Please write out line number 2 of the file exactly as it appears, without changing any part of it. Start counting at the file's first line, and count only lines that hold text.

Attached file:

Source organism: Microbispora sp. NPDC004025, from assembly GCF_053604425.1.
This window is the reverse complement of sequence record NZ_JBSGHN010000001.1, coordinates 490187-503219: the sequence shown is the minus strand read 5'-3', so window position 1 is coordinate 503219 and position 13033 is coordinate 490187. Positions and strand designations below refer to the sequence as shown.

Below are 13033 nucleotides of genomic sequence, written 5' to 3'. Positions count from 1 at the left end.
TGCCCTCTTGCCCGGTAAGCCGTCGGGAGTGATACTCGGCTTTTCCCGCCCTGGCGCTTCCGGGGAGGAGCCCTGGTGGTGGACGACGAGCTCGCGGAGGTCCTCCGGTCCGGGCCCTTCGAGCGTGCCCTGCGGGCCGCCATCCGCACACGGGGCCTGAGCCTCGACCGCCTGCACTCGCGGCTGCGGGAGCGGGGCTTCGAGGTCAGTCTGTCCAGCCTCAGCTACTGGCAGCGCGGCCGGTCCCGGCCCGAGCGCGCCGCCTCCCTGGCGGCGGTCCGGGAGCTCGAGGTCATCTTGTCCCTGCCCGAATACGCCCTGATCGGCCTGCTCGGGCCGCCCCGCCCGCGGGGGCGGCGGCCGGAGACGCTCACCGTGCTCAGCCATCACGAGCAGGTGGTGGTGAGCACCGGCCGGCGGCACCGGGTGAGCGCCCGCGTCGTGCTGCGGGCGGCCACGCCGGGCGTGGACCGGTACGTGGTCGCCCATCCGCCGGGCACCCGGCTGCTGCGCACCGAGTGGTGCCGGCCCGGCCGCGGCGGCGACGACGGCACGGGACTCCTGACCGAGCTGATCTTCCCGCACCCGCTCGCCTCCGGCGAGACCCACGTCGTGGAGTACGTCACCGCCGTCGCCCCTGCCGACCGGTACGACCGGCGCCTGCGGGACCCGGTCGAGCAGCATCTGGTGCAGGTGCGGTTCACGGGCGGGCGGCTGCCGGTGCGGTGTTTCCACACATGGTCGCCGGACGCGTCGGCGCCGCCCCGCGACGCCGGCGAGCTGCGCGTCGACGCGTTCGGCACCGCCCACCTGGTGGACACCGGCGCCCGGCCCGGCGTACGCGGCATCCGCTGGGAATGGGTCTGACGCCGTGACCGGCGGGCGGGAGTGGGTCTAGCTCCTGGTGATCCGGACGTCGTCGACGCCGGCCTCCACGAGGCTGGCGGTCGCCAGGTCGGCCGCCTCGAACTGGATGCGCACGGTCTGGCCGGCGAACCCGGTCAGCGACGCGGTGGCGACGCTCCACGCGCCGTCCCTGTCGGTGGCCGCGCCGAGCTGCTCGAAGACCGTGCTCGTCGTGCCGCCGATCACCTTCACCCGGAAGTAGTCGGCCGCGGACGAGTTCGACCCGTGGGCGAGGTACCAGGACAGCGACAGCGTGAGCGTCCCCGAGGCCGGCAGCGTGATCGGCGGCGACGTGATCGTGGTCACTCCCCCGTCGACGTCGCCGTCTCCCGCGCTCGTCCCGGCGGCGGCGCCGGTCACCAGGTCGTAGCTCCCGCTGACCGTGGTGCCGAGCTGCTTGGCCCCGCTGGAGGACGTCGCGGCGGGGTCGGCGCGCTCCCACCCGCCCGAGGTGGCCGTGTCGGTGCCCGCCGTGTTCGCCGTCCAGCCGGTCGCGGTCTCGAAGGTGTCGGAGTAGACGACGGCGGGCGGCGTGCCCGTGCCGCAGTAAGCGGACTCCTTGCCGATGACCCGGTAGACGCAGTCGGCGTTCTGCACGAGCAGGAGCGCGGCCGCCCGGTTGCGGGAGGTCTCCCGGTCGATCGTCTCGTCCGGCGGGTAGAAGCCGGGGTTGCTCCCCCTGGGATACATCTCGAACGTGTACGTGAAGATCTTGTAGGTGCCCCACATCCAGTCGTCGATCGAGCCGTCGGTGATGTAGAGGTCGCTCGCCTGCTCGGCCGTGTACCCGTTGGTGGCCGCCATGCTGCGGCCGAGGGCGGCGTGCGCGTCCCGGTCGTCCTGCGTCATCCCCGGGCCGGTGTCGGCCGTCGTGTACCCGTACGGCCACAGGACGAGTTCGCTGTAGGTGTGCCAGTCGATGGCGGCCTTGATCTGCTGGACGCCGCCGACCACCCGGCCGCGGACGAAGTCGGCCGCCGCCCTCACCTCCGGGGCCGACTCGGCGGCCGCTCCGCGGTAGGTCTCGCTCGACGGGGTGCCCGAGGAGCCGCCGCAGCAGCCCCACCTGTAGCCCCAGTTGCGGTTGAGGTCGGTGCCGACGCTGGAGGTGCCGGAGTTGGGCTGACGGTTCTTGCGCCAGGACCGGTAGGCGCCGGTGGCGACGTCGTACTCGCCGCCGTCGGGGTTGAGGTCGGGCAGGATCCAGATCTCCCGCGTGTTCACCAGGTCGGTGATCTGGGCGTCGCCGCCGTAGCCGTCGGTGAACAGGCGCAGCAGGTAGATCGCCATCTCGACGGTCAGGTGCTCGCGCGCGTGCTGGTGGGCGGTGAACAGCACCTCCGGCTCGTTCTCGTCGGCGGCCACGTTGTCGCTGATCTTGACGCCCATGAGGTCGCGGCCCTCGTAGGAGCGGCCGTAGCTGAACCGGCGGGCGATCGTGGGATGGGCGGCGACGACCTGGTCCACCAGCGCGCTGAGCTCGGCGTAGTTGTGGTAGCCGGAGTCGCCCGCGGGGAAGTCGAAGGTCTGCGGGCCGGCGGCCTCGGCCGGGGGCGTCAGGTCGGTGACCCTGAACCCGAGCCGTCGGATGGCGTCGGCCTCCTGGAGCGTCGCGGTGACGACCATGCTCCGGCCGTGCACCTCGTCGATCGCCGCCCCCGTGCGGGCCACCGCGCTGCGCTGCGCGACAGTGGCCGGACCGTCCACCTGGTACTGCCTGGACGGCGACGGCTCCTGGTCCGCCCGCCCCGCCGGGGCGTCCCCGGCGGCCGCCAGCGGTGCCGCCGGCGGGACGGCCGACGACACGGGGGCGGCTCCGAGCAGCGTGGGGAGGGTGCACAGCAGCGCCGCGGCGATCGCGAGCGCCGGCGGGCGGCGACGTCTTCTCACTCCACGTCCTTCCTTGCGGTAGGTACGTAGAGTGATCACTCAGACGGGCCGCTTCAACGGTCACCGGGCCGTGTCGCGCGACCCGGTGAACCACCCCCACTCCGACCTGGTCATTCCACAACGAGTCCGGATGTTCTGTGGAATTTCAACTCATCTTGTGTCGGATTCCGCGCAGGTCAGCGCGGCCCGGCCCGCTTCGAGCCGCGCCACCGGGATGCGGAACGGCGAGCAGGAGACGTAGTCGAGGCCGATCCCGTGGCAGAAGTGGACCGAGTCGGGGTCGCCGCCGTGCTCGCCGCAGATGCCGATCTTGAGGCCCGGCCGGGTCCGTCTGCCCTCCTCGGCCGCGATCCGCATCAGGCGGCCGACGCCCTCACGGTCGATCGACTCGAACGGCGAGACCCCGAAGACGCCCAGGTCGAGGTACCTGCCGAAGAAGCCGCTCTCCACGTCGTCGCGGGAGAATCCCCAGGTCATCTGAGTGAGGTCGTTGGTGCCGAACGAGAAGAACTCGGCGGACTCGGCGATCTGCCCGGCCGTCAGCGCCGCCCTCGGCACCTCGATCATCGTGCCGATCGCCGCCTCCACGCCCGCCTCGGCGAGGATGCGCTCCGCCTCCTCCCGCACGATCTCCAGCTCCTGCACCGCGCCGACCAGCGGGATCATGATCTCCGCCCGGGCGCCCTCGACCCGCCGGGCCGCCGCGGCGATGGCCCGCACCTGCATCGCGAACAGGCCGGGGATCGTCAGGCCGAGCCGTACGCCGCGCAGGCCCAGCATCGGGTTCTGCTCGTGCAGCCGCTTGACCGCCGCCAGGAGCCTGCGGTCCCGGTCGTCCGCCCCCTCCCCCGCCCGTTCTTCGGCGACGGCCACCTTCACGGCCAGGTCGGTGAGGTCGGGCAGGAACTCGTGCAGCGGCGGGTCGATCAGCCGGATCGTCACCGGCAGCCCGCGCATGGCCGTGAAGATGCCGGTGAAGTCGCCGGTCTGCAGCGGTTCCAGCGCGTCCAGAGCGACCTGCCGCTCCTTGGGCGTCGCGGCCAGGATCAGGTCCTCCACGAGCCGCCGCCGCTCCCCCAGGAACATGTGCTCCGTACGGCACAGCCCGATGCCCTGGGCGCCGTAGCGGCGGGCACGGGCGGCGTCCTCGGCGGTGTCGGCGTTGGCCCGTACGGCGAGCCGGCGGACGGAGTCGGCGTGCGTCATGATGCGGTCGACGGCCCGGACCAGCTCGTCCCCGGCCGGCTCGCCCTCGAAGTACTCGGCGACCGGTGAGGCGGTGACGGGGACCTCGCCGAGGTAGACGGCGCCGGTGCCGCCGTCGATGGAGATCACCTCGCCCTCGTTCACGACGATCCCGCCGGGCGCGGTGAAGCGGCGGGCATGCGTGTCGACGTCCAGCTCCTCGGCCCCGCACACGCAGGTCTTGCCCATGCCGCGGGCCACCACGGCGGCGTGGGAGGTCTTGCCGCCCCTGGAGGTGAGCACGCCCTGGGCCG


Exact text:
This window is the reverse complement of sequence record NZ_JBSGHN010000001.1, coordinates 490187-503219: the sequence shown is the minus strand read 5'-3', so window position 1 is coordinate 503219 and position 13033 is coordinate 490187. Positions and strand designations below refer to the sequence as shown.